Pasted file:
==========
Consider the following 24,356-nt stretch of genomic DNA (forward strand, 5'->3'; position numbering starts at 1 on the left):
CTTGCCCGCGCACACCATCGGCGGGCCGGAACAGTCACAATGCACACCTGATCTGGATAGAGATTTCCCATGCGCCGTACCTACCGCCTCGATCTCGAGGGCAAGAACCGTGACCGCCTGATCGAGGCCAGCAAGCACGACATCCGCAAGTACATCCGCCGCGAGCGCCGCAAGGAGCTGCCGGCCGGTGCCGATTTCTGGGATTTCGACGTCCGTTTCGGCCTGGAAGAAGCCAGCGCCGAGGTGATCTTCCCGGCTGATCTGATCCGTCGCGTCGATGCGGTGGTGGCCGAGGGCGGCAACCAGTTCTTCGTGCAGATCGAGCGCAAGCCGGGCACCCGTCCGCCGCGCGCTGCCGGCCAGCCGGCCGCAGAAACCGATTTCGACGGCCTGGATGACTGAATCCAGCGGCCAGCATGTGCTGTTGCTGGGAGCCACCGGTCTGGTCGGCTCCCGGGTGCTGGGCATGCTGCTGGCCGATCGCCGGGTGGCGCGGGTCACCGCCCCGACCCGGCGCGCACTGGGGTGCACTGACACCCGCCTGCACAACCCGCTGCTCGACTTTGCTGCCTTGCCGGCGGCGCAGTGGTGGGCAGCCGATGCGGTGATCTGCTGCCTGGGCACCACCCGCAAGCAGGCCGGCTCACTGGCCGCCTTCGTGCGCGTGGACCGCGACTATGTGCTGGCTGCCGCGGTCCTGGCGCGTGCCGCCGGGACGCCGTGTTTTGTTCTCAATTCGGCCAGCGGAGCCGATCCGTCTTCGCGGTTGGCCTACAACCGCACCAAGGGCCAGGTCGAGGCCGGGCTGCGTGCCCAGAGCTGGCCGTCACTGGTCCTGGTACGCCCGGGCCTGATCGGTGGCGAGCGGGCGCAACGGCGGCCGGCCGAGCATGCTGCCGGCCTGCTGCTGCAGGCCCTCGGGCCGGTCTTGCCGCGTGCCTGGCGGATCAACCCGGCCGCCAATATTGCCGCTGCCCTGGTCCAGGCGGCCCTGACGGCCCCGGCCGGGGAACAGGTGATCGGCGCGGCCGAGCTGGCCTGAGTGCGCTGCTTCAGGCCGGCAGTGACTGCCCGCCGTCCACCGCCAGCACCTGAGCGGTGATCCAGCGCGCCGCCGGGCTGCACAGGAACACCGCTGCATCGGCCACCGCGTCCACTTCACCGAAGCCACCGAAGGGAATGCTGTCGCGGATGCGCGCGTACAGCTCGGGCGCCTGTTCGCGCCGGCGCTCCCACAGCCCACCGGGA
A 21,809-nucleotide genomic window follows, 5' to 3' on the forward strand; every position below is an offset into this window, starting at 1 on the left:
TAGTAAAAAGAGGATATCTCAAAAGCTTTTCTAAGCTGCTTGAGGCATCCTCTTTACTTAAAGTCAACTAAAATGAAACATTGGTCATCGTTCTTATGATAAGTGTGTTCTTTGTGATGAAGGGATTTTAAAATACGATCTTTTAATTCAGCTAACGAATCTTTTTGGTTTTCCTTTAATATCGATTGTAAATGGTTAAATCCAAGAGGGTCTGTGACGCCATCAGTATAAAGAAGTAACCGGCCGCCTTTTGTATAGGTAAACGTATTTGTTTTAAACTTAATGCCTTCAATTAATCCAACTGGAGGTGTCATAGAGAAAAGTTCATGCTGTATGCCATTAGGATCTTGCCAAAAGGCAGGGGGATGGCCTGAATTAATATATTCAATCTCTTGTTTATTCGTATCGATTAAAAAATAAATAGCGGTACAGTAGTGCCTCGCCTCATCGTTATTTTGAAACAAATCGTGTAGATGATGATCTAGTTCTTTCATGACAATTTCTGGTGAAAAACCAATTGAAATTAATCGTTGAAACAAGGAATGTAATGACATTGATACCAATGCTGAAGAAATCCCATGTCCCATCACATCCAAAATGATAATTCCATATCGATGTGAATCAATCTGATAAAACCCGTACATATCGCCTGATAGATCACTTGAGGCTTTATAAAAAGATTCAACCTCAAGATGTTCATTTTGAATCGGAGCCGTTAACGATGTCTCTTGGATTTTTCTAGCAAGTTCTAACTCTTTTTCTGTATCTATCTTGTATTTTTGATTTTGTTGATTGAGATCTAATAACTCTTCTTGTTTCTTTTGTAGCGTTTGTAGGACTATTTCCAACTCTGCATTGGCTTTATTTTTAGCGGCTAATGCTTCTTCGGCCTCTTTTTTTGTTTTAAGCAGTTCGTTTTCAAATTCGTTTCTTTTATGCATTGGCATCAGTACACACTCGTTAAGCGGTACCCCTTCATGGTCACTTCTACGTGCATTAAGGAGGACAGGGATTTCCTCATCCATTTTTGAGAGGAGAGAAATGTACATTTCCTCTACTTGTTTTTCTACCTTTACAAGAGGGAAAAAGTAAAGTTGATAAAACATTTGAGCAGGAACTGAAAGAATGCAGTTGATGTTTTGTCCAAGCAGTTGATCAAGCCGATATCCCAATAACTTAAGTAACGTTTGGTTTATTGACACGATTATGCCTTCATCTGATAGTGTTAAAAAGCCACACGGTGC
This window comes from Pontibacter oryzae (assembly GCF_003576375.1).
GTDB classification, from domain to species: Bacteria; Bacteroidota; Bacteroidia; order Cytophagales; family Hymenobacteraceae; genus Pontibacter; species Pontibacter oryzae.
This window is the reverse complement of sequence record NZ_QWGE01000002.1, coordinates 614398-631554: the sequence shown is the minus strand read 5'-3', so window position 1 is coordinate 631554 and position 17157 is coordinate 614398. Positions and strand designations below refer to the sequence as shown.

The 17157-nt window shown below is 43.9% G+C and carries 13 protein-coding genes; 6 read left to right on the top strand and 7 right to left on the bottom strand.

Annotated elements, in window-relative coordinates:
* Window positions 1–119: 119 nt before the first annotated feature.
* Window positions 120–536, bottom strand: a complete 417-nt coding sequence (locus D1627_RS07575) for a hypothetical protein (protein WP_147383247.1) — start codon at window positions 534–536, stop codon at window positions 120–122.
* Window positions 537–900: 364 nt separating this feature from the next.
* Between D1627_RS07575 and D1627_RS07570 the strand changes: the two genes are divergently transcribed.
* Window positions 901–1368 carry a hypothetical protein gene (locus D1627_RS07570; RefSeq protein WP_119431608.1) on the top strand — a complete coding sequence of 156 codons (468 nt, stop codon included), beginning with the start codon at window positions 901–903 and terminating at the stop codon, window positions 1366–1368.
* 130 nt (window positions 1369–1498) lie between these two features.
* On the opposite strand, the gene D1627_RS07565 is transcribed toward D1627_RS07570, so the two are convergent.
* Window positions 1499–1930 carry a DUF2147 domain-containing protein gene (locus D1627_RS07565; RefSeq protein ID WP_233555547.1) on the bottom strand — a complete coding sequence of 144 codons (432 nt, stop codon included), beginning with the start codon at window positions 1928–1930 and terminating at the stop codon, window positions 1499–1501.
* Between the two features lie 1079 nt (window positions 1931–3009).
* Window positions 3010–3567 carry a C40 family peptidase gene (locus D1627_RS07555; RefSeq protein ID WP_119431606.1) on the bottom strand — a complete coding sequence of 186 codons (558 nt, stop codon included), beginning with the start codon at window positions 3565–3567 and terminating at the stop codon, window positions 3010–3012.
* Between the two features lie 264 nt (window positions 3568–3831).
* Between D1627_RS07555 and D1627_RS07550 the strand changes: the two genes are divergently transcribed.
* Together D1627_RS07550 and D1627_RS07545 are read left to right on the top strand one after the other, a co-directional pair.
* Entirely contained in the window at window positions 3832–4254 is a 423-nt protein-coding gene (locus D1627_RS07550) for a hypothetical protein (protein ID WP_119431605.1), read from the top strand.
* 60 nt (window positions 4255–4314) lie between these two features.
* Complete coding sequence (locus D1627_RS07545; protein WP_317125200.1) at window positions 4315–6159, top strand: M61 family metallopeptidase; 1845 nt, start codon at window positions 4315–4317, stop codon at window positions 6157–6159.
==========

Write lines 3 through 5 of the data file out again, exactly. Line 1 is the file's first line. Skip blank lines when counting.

A 21,809-nucleotide genomic window follows, 5' to 3' on the forward strand; every position below is an offset into this window, starting at 1 on the left:
TAGTAAAAAGAGGATATCTCAAAAGCTTTTCTAAGCTGCTTGAGGCATCCTCTTTACTTAAAGTCAACTAAAATGAAACATTGGTCATCGTTCTTATGATAAGTGTGTTCTTTGTGATGAAGGGATTTTAAAATACGATCTTTTAATTCAGCTAACGAATCTTTTTGGTTTTCCTTTAATATCGATTGTAAATGGTTAAATCCAAGAGGGTCTGTGACGCCATCAGTATAAAGAAGTAACCGGCCGCCTTTTGTATAGGTAAACGTATTTGTTTTAAACTTAATGCCTTCAATTAATCCAACTGGAGGTGTCATAGAGAAAAGTTCATGCTGTATGCCATTAGGATCTTGCCAAAAGGCAGGGGGATGGCCTGAATTAATATATTCAATCTCTTGTTTATTCGTATCGATTAAAAAATAAATAGCGGTACAGTAGTGCCTCGCCTCATCGTTATTTTGAAACAAATCGTGTAGATGATGATCTAGTTCTTTCATGACAATTTCTGGTGAAAAACCAATTGAAATTAATCGTTGAAACAAGGAATGTAATGACATTGATACCAATGCTGAAGAAATCCCATGTCCCATCACATCCAAAATGATAATTCCATATCGATGTGAATCAATCTGATAAAACCCGTACATATCGCCTGATAGATCACTTGAGGCTTTATAAAAAGATTCAACCTCAAGATGTTCATTTTGAATCGGAGCCGTTAACGATGTCTCTTGGATTTTTCTAGCAAGTTCTAACTCTTTTTCTGTATCTATCTTGTATTTTTGATTTTGTTGATTGAGATCTAATAACTCTTCTTGTTTCTTTTGTAGCGTTTGTAGGACTATTTCCAACTCTGCATTGGCTTTATTTTTAGCGGCTAATGCTTCTTCGGCCTCTTTTTTTGTTTTAAGCAGTTCGTTTTCAAATTCGTTTCTTTTATGCATTGGCATCAGTACACACTCGTTAAGCGGTACCCCTTCATGGTCACTTCTACGTGCATTAAGGAGGACAGGGATTTCCTCATCCATTTTTGAGAGGAGAGAAATGTACATTTCCTCTACTTGTTTTTCTACCTTTACAAGAGGGAAAAAGTAAAGTTGATAAAACATTTGAGCAGGAACTGAAAGAATGCAGTTGATGTTTTGTCCAAGCAGTTGATCAAGCCGATATCCCAATAACTTAAGTAACGTTTGGTTTATTGACACGATTATGCCTTCATCTGATAGTGTTAAAAAGCCACACGGTGC
This window comes from Pontibacter oryzae (assembly GCF_003576375.1).